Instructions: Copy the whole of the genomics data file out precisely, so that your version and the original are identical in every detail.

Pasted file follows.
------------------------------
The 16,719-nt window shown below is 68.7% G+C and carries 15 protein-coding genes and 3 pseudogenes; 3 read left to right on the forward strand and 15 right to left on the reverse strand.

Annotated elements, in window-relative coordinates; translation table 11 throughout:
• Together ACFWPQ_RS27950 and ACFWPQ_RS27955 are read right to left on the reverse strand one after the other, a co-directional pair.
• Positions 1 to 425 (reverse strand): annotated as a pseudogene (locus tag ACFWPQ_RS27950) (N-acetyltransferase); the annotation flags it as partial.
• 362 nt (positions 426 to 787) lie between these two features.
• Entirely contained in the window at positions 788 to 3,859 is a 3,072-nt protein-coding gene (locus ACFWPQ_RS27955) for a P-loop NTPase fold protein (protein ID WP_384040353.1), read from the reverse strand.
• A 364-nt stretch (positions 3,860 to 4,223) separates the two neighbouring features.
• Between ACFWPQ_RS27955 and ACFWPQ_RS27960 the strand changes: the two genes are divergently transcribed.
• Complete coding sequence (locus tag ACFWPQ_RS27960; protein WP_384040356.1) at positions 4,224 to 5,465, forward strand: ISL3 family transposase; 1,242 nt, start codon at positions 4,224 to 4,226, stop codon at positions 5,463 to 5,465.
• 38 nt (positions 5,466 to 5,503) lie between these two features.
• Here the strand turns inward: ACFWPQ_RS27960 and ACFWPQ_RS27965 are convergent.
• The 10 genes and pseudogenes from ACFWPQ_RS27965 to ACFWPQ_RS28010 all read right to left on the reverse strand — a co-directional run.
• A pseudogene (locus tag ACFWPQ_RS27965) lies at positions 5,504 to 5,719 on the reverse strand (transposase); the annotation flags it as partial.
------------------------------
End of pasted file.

The 16,719-nt window shown below is 68.7% G+C and carries 15 protein-coding genes and 3 pseudogenes; 3 read left to right on the forward strand and 15 right to left on the reverse strand.

Annotated elements, in window-relative coordinates; translation table 11 throughout:
• Together ACFWPQ_RS27950 and ACFWPQ_RS27955 are read right to left on the reverse strand one after the other, a co-directional pair.
• Positions 1 to 425 (reverse strand): annotated as a pseudogene (locus tag ACFWPQ_RS27950) (N-acetyltransferase); the annotation flags it as partial.
• 362 nt (positions 426 to 787) lie between these two features.
• Entirely contained in the window at positions 788 to 3,859 is a 3,072-nt protein-coding gene (locus ACFWPQ_RS27955) for a P-loop NTPase fold protein (protein ID WP_384040353.1), read from the reverse strand.
• A 364-nt stretch (positions 3,860 to 4,223) separates the two neighbouring features.
• Between ACFWPQ_RS27955 and ACFWPQ_RS27960 the strand changes: the two genes are divergently transcribed.
• Complete coding sequence (locus tag ACFWPQ_RS27960; protein WP_384040356.1) at positions 4,224 to 5,465, forward strand: ISL3 family transposase; 1,242 nt, start codon at positions 4,224 to 4,226, stop codon at positions 5,463 to 5,465.
• 38 nt (positions 5,466 to 5,503) lie between these two features.
• Here the strand turns inward: ACFWPQ_RS27960 and ACFWPQ_RS27965 are convergent.
• The 10 genes and pseudogenes from ACFWPQ_RS27965 to ACFWPQ_RS28010 all read right to left on the reverse strand — a co-directional run.
• A pseudogene (locus tag ACFWPQ_RS27965) lies at positions 5,504 to 5,719 on the reverse strand (transposase); the annotation flags it as partial.